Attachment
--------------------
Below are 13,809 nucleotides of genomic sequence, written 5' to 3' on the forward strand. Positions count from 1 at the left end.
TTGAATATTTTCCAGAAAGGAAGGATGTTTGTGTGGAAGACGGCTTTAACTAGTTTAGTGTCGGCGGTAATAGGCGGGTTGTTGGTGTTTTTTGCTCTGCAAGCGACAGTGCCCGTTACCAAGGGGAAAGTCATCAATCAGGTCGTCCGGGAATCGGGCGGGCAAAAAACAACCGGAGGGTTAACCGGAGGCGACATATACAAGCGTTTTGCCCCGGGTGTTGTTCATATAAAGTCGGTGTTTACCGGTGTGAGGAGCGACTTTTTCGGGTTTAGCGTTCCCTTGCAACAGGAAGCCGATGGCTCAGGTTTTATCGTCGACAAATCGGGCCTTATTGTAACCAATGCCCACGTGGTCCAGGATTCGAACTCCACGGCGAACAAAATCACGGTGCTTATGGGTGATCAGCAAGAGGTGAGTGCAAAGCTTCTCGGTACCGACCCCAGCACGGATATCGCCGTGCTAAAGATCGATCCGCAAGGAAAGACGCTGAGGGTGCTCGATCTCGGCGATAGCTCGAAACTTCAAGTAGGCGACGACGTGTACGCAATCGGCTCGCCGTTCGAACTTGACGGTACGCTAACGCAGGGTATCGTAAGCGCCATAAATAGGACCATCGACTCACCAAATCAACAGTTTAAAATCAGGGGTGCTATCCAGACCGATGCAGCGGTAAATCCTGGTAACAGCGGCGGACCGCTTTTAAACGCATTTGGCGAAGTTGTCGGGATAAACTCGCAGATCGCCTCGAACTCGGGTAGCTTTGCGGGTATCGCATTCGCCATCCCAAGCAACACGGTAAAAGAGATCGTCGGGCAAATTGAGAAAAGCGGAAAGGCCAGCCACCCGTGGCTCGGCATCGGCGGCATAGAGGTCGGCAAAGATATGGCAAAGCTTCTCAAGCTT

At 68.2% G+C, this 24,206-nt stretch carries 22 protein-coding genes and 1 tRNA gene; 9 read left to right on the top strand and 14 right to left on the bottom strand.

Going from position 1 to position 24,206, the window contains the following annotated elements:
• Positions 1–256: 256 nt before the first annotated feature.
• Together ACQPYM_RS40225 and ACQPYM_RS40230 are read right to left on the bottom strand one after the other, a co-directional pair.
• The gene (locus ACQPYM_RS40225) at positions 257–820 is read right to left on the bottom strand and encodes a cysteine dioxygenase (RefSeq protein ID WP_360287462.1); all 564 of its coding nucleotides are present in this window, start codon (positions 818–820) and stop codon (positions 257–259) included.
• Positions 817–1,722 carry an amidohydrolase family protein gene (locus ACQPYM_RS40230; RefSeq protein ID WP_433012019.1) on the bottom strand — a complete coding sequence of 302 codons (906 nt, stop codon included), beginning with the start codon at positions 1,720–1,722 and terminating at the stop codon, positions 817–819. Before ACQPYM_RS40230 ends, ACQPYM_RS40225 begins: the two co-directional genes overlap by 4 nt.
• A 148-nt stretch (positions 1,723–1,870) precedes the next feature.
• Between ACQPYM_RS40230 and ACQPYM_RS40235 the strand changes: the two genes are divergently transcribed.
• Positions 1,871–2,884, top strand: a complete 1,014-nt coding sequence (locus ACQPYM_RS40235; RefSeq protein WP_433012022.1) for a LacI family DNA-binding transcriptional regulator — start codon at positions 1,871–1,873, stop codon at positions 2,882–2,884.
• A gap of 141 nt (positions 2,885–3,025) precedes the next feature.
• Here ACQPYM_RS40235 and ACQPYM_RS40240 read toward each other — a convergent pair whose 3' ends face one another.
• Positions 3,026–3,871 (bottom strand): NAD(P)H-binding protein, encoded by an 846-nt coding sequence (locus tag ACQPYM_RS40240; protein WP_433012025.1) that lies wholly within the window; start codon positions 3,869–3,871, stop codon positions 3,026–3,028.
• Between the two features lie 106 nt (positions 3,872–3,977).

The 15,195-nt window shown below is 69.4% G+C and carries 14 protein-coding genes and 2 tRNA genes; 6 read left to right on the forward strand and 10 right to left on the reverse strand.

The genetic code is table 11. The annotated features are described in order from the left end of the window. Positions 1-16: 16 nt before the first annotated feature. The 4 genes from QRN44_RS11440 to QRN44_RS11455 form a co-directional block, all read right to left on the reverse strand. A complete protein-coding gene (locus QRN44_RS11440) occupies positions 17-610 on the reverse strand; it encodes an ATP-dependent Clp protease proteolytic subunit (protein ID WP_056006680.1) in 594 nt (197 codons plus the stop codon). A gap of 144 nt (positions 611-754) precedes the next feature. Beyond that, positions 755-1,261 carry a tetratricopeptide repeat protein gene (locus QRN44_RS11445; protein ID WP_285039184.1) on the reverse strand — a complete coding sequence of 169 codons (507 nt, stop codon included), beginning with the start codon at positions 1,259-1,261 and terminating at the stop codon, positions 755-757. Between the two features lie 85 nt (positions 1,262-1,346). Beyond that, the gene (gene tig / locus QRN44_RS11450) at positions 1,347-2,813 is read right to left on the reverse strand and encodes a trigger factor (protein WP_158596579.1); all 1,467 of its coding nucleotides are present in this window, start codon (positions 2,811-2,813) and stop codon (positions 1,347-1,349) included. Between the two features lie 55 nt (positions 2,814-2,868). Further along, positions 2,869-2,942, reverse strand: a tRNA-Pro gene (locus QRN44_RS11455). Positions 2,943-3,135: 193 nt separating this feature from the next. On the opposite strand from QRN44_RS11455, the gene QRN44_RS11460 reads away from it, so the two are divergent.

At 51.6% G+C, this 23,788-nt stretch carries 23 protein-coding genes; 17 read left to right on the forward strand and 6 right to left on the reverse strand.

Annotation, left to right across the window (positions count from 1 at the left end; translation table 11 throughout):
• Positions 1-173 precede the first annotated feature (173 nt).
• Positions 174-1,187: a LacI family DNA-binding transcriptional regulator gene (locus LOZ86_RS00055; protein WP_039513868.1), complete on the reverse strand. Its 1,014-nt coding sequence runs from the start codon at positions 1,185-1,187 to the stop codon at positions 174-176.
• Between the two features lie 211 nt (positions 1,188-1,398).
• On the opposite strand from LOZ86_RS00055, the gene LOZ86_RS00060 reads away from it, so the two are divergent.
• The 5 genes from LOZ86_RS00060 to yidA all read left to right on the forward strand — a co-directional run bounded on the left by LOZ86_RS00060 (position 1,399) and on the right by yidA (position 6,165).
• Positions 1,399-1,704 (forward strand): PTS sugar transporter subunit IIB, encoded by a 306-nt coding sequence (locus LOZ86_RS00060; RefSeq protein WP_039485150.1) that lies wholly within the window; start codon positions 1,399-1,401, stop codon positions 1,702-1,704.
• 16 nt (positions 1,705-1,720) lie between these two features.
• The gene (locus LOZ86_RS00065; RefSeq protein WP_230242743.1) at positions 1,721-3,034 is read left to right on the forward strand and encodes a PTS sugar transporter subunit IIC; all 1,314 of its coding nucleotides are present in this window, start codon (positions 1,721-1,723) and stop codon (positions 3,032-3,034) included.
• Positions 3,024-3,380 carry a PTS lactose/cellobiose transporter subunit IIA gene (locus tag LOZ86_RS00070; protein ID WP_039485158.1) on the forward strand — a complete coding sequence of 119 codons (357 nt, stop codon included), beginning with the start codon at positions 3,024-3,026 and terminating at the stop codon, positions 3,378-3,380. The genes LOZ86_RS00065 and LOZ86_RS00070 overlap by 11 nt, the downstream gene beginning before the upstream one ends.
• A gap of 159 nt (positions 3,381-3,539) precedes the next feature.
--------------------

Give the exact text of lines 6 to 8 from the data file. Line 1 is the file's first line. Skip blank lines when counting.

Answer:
• Together ACQPYM_RS40225 and ACQPYM_RS40230 are read right to left on the bottom strand one after the other, a co-directional pair.
• The gene (locus ACQPYM_RS40225) at positions 257–820 is read right to left on the bottom strand and encodes a cysteine dioxygenase (RefSeq protein ID WP_360287462.1); all 564 of its coding nucleotides are present in this window, start codon (positions 818–820) and stop codon (positions 257–259) included.
• Positions 817–1,722 carry an amidohydrolase family protein gene (locus ACQPYM_RS40230; RefSeq protein ID WP_433012019.1) on the bottom strand — a complete coding sequence of 302 codons (906 nt, stop codon included), beginning with the start codon at positions 1,720–1,722 and terminating at the stop codon, positions 817–819. Before ACQPYM_RS40230 ends, ACQPYM_RS40225 begins: the two co-directional genes overlap by 4 nt.